I’m not making a judgment on the art, I’m making a judgment on the artist.
White Power tattoos.  Swastikas in places that they couldn’t show.  Pictures with a Nazi armband, while holding a knife to her own throat.
I don’t believe Greyhound sells a class low enough for her to get a ticket.
The show and my elliptical ride ended at the same time, so as I dismounted, I went over to thank Dana for changing the channel.
Ten minutes later, I had a new friend.
A very cool friend.
I learned that like Bombshell, Dana has a couple of tattoos.  
And like Jesse James, Dana rides motorcycles.   
And like me, Dana is Jewish.
After hearing the first two revelations, the third part really surprised me.
With the Jewish bond firmly in place, Dana and I had a great conversation.
We talked about a man she used to respect.   Jesse.
She raved about the type of bike he builds, as does pretty much everyone who knows anything about bikes.
But it was the support of Nazi Germany by both Jesse and his ink’d up play thing that drew the line for Dana.
As Tim, the converted Jewish Dentist told us on Seinfeld, “it’s our sense of humor that sustained us as a people for 3,000 years.”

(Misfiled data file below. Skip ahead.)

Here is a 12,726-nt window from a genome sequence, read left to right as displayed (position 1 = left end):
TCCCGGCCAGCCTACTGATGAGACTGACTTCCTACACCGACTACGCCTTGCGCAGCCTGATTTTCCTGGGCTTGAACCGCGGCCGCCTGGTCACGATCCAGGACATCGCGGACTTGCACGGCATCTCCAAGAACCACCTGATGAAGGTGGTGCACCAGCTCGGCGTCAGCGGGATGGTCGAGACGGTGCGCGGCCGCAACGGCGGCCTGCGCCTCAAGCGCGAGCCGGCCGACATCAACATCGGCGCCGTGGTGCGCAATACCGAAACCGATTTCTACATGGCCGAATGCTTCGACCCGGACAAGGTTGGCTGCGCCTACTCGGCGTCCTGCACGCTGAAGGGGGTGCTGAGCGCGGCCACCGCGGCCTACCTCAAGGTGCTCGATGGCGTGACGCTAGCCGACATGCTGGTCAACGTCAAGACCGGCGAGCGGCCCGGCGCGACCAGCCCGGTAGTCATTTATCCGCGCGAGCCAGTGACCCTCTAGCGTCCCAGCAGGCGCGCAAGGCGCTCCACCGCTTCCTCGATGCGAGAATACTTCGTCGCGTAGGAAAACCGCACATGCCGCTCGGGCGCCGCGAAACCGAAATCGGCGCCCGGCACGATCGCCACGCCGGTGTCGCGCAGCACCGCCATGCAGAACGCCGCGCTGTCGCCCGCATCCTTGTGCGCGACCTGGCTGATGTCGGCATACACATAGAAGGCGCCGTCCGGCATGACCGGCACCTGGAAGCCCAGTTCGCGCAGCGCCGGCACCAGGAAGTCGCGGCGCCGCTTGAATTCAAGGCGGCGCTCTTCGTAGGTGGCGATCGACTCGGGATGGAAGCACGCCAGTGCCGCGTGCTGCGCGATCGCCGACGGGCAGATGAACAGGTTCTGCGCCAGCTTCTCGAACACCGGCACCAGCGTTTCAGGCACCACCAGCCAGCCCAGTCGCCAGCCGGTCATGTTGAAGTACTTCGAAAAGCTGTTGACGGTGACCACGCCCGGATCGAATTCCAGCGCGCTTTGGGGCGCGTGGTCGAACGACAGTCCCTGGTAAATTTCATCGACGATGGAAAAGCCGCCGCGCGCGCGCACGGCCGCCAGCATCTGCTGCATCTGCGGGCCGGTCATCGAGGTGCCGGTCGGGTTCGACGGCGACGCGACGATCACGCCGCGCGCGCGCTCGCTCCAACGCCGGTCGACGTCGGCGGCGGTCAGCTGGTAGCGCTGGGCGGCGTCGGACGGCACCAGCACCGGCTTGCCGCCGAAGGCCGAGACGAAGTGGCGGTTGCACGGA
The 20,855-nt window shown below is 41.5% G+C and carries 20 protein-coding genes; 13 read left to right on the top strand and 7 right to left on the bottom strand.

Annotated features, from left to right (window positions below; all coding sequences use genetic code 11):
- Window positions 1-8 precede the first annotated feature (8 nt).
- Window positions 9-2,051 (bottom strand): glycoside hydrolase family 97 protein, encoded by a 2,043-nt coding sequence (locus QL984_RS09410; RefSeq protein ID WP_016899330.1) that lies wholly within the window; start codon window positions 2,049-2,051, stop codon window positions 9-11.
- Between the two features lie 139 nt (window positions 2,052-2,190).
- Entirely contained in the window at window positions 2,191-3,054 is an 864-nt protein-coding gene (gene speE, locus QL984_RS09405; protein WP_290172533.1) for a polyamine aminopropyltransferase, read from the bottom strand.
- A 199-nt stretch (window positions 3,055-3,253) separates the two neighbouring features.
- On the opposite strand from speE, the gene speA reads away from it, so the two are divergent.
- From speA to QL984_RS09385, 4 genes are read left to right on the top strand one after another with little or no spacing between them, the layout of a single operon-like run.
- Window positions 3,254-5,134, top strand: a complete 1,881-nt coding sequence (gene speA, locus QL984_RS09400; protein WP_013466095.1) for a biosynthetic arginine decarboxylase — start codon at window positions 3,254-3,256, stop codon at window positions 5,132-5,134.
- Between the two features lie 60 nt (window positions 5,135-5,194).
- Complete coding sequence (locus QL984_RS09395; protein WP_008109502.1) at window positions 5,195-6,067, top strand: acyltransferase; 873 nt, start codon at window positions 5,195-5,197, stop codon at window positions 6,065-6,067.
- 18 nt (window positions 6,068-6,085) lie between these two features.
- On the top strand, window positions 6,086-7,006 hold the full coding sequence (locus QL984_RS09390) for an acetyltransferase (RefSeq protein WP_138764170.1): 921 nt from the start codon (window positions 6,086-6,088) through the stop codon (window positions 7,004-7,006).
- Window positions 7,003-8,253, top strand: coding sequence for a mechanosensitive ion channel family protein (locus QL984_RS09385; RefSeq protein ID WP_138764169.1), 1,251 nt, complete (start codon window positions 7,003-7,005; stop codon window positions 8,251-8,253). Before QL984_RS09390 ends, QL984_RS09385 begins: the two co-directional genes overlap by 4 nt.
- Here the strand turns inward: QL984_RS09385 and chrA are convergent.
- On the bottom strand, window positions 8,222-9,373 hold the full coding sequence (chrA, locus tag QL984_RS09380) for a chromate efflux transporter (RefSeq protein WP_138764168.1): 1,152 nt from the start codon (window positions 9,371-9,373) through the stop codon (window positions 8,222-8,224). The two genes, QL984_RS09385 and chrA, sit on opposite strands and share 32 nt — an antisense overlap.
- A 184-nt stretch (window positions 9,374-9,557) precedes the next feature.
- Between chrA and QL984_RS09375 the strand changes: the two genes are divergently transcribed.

“Even better.”
Some Jewish jokes are funny.  Especially in Yiddish.
But there is nothing funny about the Holocaust.
To hear anyone say that it never happened, brings a sickness to my body, especially on this the day that Adolf Hitler was born.
The mother of my friend Phil watched as her father was taken away by the SS, never to be seen again. 
And to have a “celebrity” celebrate what the Nazis represented was beyond words.
And to hear that the logo for Jesse James’ company, West Coast Choppers, is inspired by Nazi German symbols is as unbelievable as Sandra Bullock beating Meryl Streep in the Academy Awards.
Talk about The Blind Side.
Dana told me that she won’t see any more of Mel Gibson’s movies because of his anti-semitic remarks.
My dad wouldn’t sit in a Mercedes or Volkswagen because they were “Nazi cars.”
And Jesse, I won’t cut fresh flowers for you.
But thank you for introducing me to Dana.

19 April 2010

Visiting Ours

Hi and Thanks.
Those three words were on the subject line of a recent email I received from a loyal reader.
On the surface, it looked a whole lot like so many of the other incredible emails of support I have received since I started writing this blog nearly four months ago.
But there was something inside that was not so ordinary.
The note, from a wonderful 26-year old with her entire life in front of her, spoke about how she recently moved back in with mom and dad because her paid internship had ended and she couldn’t get a full-time job.
She was working two jobs and was still not able to pay the rent to live on her own.  
She said that many of her friends are going through similar troubles and that it's hard not to get bogged down in the negative.